Beer-colored glasses

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First Posted: 6/2/2014

Glassware is a much overlooked subject when it comes to beer, but there have been some fantastic revolutions that are slowly overtaking the craft beer world that help us realize just how important it is to pour beer into the correct vessel.

The Belgians have realized this fact long ago, and in visiting the country it is quite obvious just how serious glassware is to the drinking culture. Whatever beer that is ordered must be poured into the correct brewery’s glassware, and if a glass is unavailable at that time, then one must wait until the proper glass is returned before receiving the beer.

The Belgian glasses have long been seen as different glasses when visiting a favorite bar, whether it be the popular Chimay glass, Duvel tulip glass, or the unique Orval glass. Not only do the glasses have the brewery logo, but they are specifically designed to highlight each beer’s unique quality by capturing the aroma and also through unique etching to help the beer continually circulate carbonation to aid in aroma release.

For far too long, America has been stuck in a sad state of glassware options for beers. The most common glass we see is the standard shaker pint, and the most exciting characteristic is a possible brewery logo attached to the beer that is within the glass. The shaker pint does a huge disservice to the beer within, as it does nothing to aid the drinker in the enjoyment of the beverage inside the glass.

The biggest issue with this glass is the lack of its ability to trap the beer’s aroma. This is very important, as about 90 percent of our tasting ability comes from the smell of the food or drink, so the lack of a strong aroma creates a different flavor experience for the beer.

Fear not, faithful craft beer lover, as there is a renaissance happening with proper beer glassware here in America. This is being led by breweries teaming up with glassware producers to do some research and development on beer styles to find glasses that accentuate specific qualities of these beers.

One brewery that released its own glass a few years ago was Sam Adams. Owner Jim Koch spent a number of years developing the glass with many attributes that not only aid in the drinking experience, but have a very unique look. The shape helps to trap aroma, deliver the malt in a smoother manner, and circulate carbonation.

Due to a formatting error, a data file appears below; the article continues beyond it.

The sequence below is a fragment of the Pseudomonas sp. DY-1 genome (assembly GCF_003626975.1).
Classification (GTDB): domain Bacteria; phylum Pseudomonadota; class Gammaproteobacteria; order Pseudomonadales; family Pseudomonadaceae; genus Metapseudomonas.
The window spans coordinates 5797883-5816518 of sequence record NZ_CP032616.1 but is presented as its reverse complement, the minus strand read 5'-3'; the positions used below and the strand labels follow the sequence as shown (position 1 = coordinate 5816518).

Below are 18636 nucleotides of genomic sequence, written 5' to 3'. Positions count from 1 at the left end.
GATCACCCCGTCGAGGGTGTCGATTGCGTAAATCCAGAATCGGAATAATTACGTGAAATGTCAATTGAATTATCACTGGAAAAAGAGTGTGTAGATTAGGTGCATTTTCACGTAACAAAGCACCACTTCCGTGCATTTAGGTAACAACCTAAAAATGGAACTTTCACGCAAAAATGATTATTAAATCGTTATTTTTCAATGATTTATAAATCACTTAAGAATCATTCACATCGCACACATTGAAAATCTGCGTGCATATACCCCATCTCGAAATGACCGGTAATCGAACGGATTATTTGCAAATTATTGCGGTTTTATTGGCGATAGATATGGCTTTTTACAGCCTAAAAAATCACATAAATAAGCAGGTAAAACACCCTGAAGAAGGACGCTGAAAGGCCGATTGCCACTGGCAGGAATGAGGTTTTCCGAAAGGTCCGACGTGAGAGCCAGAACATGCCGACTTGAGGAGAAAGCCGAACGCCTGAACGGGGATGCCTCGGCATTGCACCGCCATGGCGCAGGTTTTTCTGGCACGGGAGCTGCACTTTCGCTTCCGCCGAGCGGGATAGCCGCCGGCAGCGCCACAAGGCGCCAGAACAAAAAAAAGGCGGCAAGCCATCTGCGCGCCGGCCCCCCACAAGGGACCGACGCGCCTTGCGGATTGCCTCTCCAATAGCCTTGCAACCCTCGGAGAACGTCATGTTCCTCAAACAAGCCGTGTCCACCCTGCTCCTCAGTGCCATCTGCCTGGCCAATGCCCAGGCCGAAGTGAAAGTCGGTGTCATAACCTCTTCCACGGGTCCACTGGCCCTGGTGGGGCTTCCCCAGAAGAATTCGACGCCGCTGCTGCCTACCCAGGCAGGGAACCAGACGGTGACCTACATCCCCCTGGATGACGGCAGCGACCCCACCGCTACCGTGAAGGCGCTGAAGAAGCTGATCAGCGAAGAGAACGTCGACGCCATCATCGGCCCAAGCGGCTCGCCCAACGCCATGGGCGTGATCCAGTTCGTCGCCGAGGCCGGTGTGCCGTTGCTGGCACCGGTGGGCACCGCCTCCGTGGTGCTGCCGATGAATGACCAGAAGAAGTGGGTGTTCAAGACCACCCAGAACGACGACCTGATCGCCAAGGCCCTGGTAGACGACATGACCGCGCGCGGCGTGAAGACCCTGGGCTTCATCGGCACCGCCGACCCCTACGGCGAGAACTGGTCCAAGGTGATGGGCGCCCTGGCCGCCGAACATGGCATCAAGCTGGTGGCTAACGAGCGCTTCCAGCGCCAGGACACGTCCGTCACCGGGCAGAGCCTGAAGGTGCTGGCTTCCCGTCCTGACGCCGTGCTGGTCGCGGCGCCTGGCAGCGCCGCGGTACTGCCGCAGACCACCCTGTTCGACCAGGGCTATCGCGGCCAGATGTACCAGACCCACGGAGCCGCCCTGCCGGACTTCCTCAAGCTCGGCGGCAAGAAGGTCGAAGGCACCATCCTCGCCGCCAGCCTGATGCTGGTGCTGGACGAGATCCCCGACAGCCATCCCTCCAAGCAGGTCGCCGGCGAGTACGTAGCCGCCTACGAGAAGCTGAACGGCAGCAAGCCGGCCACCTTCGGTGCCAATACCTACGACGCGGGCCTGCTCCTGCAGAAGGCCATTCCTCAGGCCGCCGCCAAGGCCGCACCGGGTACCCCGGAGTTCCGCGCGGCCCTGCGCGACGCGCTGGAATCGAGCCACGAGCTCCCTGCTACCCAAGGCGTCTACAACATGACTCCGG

Breweries Sierra Nevada and Dogfish Head collaborated with glassware producer Spiegelau to create the IPA glass. Dogfish Head owner Sam Caligione was not super happy when he first saw the design of the glass, the reason being the odd shape with ridges on bottom and a top that slopes inward with very thin walls. As they tested a wide variety of glasses, it was apparent that this was the one. The glass managed to deliver IPAs in the best manner possible by trapping the aroma and allowing the beer to stay a constant temperature.

Spiegelau also recently collaborated with Rogue Ales and Left Hand Brewing Co. to create a brand new stout glass. Spiegelau certainly knows the right breweries to work with in creating glasses to fit the styles and, again, this is a glass that fits the beer perfectly.

If the investment in a lot of glassware seems a bit much to you, then start small by having wine glasses and brandy snifters in the house; this change alone will start to make you look at beer glassware differently.

While it may seem like a gimmick to some to have such specific glassware, a side-by-side test between the standard shaker pint and proper glassware will make it immediately apparent that it is certainly not a gimmick, and you may just find yourself turning away from the shaker pint all together and demanding proper glassware next time you are out at the bar.